Funded WorkRound 1
Latest Funding Round 1
In the first round of funding in November 2017, 17 grants totalling £740,000 were made for shared approaches to social investment market infrastructure.
Total amount requested £2.4m
Average Grant request £61K
- 62 Applications Received
- 22 were better suited to Round 2 EOI
- 40 were a strong fit with Round 1 EOI
- 18 progressed to full grant applications
Regional Spread of Grants
Applications received outside of London
Regional representation was strong
Funded Work Round 1
Connect to Invest
City: Sheffield Grant: £50,000
Key Fund seeks to maximise the investment going into deprived communities and to support social enterprises and trading charities to create social impact. The great majority of investments are in the 20% most deprived communities, reaching over 100 organisations a year in the North of England.
Key Fund will partner with local infrastructure, intermediary organisations, Big Society Capital and other social investors to increase awareness of, and the level and quality of connection to, social investment in the rural North East, Cumbria and East Midlands. Specifically the project will carry out investor and investee interviews, run a series of engagement events, conduct training workshops for community and social enterprises, develop tools and resources for public dissemination, and recruit local champions to take part in a local knowledge exchange network.
The project aims to raise awareness, build local connections, facilitate transfer of knowledge about social investment, and develop tools and resources for local intermediaries to continue to support outreach and build the resilience of social purpose organisations. The project should translate into an increase in the number and quality of investment proposals coming from the North East, leading to improved investment rates in the area.
Social Investment Management Platform (Feasibility)
City: London Grant: £10,000
Homeless Link is the national membership network for 775 homelessness organisations, individuals and supported housing providers across England. The membership body works to make services for homeless people and people living in supported housing better and campaign to improve the policies that affect homeless people. Homeless Link has recently become a social investor via the Access Foundation Growth Fund.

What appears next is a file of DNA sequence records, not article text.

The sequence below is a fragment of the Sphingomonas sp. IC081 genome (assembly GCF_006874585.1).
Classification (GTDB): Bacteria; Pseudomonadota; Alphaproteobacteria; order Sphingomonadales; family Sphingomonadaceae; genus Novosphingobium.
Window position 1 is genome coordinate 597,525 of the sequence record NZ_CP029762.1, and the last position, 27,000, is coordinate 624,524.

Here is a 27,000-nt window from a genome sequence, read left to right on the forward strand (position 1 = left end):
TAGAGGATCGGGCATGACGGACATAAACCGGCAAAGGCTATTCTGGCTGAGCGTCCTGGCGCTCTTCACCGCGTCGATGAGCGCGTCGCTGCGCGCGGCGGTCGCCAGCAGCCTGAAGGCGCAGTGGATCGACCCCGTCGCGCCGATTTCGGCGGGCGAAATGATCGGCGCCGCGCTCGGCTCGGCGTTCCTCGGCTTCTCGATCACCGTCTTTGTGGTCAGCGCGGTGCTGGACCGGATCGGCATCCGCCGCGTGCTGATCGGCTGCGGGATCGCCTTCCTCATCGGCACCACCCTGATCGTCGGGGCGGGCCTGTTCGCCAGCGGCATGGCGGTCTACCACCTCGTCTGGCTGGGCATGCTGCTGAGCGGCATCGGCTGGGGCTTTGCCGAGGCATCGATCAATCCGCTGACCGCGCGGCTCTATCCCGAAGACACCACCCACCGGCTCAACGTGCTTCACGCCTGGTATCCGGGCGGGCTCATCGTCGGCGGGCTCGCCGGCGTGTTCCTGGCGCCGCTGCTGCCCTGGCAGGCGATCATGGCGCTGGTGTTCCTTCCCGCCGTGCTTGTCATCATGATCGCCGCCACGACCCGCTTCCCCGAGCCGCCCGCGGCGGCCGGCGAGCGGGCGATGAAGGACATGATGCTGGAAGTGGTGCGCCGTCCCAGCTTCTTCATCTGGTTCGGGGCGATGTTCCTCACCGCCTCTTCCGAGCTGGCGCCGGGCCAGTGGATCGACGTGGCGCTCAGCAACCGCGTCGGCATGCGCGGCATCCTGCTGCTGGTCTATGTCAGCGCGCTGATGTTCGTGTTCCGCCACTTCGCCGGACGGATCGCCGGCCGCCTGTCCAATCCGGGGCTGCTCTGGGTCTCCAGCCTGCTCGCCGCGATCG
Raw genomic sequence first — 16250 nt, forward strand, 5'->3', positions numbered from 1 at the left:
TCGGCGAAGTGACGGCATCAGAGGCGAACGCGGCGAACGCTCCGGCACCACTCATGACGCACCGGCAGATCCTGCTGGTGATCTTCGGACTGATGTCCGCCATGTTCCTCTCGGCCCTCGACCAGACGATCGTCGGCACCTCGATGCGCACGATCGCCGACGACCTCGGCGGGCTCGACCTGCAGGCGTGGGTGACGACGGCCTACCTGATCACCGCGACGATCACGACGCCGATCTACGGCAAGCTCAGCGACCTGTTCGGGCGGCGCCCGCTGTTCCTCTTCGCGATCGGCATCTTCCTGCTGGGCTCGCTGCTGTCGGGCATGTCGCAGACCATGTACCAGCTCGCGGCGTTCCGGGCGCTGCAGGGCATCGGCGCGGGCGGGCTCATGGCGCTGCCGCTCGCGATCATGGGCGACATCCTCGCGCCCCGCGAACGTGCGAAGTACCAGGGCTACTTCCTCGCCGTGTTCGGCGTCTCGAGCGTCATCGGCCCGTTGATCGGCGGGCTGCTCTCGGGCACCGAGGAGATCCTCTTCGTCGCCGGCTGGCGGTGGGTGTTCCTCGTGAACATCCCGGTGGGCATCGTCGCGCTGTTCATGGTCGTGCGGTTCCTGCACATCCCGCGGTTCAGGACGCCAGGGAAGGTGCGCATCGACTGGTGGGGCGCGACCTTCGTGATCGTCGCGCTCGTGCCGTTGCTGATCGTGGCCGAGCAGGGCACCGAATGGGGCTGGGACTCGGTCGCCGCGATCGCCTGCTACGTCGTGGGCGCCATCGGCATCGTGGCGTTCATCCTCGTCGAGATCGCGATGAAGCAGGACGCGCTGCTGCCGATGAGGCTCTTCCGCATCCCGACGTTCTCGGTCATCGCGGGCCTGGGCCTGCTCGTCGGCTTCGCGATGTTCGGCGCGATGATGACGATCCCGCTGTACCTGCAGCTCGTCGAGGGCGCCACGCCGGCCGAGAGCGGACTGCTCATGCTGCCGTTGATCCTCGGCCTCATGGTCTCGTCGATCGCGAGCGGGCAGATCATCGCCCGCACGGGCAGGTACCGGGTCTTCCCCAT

Homeless Link will carry out a feasibility study to test the market for development of a management information product for social investors and develop a prospective product. Homeless Link believes that there are currently no single platform/software product to meet the need of fund managers to manage applications, assessments, decisions, due diligence, Know Your Customer (KYC) regulations, payments, repayments, credit control, monitoring and impact reporting.
The feasibility assessment will demonstrate how and whether the proposed management information software product can be of use for a range of stakeholders. The anticipated benefits include access to an excellent solution for social investors to manage their investment portfolio at a low cost; access to efficient online cloud-based tools for investees to apply for and report on their investment applications; and the possibility of better data from Growth Fund investors to increase the chance of success of social investors.
Investment Plus: Making Social Investment Go Further
City: London Grant: £59,750
Eastside Primetimers works with charities and social enterprises to provide consultancy support for CEOs and Boards who are seeking to increase the impact and effectiveness of their organisations.
Eastside Primetimers will work in partnership with Social and Sustainable Capital and the Key Fund to pilot the provision of post-investment support to 10 to 12 investee organisations. Support will be customised, co-developed and responsive to each social organisation, to be assessed using a diagnostic and rating system developed previously for Power to Change. The hypothesis is that post- (not just pre-) investment support can enhance the effectiveness of the social investment sector, improve investment outcomes, lower transaction costs, and potentially reduce investors’ risk in taking on unsecured investment.